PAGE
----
There have been variations in construction of arched support covering apparatuses which differ from the above-discussed covering devices relying upon the implantation of individual arched support rods into concrete or the like. For example, U.S. Pat. No. 3,798,851, issued to Utahara on Mar. 26, 1974, discloses an arched support structure which may be assembled in its totality prior to a permanent attachment to a surface. In this regard, the Utahara device includes the use of many complex fittings and support rods, as well as a plurality of guy wires attached between the arched support to maintain their shape prior to a permanent fixation of the structure to a surface. Again, as with the above-discussed devices, the apparatus of Utahara must eventually be permanently attached to the ground since the structure is of such an inflexible nature as to be impractical for use without a permanent attachment. U.S. Pat. No. 3,892,094, issued to Spray on July 1, 1975, is further illustrative of attempts by inventors to simplify the construction of rigid shelters having flexible sheathing attached thereto. In this connection, the Spray apparatus utilizes four or more posts securely and permanently positioned within a surface to which may then be bolted a plurality of arched support rods. Again, the structure is most complex and includes many ancillary braces and supports to maintain the arched configuration.

In all of the above-discussed patents, the arched support structures are constructed independently of the flexible sheathings or coverings associated therewith and are permanently attached to support surfaces. In this regard, the sheathings may be removed from the support structures; however, the support structures themselves may be moved only at great expense and difficulty. Further, the flexible sheathings overlie the support structures and are subject to being torn therefrom in the event of high winds and similar disturbances. Accordingly, it can be appreciated that these permanently positioned structures are substantially expensive and difficult to build, and do not afford a lot of protection to a flexible sheath which may be ripped therefrom as a result of violent external conditions. Of interest also are U.S. Pat. Nos. C. F. Huddle, 3,215,153, and W. W. Bird et al, 3,240,217.

The inadequacies and disadvantages of the above devices have been long recognized by those working in the field of covered shelters, and at least one attempt has been made to overcome some of these problems as illustrated in U.S. Pat. No. 3,899,854, issued to Huddle on Aug. 19, 1975. In this connection, the Huddle apparatus discloses a somewhat portable arched covering structure which is held in the desired shape through the use of fittings, braces and guy wires and to which may be attached a flexible covering membrane. The membrane is positioned within the structure formed by the arched support, i.e., the frame is external to the membrane, as opposed to the coverings overlying the frames as priorly discussed. Effectively then, Huddle has at least recognized a need for portable shelters, although no attempt has been made to provide an arched support structure which is integrally constructed with a cover or which utilizes a minimum of fittings and support braces in the construction thereof.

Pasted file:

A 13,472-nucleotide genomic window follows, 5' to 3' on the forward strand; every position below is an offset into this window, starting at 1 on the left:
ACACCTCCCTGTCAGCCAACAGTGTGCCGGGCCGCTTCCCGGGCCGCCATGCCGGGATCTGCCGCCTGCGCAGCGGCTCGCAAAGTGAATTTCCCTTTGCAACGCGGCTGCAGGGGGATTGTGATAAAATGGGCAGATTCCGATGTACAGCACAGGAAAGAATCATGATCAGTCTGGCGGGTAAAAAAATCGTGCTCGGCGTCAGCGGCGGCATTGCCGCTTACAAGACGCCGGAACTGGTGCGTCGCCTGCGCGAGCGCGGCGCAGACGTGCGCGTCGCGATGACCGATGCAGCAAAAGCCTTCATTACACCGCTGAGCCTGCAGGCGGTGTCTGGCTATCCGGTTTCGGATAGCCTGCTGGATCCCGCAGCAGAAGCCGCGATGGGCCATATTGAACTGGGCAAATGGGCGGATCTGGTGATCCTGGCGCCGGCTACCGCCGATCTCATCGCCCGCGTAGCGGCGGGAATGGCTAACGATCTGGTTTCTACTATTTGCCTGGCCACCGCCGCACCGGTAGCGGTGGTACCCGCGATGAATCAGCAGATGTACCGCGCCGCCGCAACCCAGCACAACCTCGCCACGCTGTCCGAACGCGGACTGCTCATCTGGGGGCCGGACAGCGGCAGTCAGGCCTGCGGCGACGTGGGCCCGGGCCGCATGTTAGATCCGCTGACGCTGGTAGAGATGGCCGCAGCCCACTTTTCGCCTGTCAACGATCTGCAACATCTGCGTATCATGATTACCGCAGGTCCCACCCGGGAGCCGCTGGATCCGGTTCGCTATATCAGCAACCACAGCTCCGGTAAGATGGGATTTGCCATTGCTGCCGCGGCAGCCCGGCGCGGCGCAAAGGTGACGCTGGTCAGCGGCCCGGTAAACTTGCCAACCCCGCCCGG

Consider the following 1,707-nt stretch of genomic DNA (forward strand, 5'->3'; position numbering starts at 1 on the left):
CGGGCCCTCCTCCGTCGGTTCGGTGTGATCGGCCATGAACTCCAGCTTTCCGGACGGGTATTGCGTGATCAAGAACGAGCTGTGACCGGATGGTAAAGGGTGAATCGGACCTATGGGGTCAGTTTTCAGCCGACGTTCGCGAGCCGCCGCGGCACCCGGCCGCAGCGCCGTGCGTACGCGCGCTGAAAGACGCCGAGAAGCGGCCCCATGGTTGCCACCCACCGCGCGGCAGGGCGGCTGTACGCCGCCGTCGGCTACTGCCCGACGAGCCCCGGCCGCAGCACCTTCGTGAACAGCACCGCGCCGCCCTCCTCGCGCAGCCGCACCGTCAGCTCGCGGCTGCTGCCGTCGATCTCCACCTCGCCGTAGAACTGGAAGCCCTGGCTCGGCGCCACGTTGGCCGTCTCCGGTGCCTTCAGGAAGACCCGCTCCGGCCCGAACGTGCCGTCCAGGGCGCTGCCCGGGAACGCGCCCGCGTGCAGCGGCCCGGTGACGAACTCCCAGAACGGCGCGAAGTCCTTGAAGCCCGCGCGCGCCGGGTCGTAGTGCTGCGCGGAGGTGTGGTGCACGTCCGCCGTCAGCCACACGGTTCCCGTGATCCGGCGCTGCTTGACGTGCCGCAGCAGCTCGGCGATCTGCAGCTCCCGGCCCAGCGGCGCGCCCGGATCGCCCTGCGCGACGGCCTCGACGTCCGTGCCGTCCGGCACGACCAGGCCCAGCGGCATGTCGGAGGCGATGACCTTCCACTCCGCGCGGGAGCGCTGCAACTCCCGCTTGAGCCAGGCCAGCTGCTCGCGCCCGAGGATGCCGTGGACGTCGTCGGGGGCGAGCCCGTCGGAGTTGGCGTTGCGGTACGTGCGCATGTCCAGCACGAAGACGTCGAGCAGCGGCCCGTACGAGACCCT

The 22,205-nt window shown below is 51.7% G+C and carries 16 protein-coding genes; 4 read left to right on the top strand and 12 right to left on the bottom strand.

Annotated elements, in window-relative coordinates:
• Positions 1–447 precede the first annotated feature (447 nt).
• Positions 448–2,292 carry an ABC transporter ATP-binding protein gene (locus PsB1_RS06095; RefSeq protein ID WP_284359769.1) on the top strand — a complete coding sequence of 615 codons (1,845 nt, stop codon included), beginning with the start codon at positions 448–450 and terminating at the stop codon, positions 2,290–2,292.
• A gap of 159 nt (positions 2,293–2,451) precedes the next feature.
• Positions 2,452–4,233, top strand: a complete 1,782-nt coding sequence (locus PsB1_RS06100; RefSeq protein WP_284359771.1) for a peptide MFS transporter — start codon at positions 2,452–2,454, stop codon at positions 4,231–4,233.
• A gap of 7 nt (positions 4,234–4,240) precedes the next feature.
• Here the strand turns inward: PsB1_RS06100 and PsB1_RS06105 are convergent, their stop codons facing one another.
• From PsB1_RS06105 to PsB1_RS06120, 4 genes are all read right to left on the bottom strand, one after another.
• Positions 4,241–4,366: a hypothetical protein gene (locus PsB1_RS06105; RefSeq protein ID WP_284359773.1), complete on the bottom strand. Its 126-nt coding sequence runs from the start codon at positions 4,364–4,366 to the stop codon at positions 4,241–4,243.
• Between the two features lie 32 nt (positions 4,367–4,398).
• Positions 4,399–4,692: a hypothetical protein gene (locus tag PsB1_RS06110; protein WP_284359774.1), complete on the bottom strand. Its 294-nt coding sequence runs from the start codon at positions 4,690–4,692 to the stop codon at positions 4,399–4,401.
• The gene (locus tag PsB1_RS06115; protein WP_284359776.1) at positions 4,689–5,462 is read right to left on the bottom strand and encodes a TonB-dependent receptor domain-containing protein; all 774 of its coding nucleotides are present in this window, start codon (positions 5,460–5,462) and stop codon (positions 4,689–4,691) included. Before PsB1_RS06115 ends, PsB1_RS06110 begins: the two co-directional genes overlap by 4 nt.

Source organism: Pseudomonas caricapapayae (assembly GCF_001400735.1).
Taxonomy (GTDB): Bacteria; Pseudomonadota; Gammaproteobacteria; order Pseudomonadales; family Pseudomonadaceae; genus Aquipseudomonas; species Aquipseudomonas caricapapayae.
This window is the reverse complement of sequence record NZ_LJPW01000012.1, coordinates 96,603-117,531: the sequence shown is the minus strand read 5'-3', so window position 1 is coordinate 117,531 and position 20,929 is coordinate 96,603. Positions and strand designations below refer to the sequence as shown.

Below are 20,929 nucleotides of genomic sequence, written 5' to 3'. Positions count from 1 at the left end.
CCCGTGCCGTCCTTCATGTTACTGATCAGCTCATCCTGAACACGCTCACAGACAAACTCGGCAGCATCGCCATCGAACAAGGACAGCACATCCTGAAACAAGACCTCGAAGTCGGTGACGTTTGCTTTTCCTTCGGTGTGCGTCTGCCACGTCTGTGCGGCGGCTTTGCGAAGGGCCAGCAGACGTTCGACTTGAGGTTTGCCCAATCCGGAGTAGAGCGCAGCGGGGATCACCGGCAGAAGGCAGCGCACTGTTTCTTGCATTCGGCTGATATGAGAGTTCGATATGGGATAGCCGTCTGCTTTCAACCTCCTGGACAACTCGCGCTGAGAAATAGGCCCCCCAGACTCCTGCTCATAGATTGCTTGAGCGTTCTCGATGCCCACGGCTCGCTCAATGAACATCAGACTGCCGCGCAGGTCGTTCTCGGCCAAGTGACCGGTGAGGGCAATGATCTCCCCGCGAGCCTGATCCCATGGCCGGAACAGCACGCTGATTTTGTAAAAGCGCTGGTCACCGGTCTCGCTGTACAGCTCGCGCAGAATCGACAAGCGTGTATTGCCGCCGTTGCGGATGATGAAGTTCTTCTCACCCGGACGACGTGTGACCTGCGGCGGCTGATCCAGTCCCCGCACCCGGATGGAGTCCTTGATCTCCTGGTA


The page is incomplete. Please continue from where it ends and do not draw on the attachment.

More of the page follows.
SUMMARY OF THE INVENTION

The general purpose of this invention, which will be described subsequently in greater detail, is to provide an arched support covering apparatus that has all of the advantages of similarly employed prior art devices and has none of the above-described disadvantages. To attain this, the present invention provides for an arched support structure and cover which is constructed essentially entirely of PVC pipe, fiberglass rods and flexible coverings, all of which are fixedly attached together. In this connection, the covering support structure of the present invention utilizes PVC pipe having fiberglass rods provided therein, so as to improve strength characteristics and to support an arch shape, and these PVC pipes are then inserted through sleeves which are formed of a material electrically welded to a flexible covering thereby to securely attach the flexible covering to the arched supports. The PVC pipe forming the arched support members are then fixedly attached at their ends to orthogonally positioned PVC pipe which serves as spreader bars designed for direct contact with a surface.

A stretch effect may be provided to the flexible covering by providing for hold-down straps attachable between the covering and the ground or spreader bar, while water bags attached to the ground bar may be provided for anchoring the arched support structure firmly to a surface without a need of a direct connection means between the support structure and the surface.

In the various embodiments illustrated in the drawings, it will be noted that the present invention envisions the use of the arched support structures in combination with flexible coverings having clear plastic windows provided therein, as well as in a variety of different shapes such as igloos, cabanas, and the like. Further, the present invention may be constructed with wheels or track guide members so that the same may be easily transported to a variety of different positions. In any respect, it can be appreciated that the lightweight construction of the arched support structure allows an easy transporting thereof.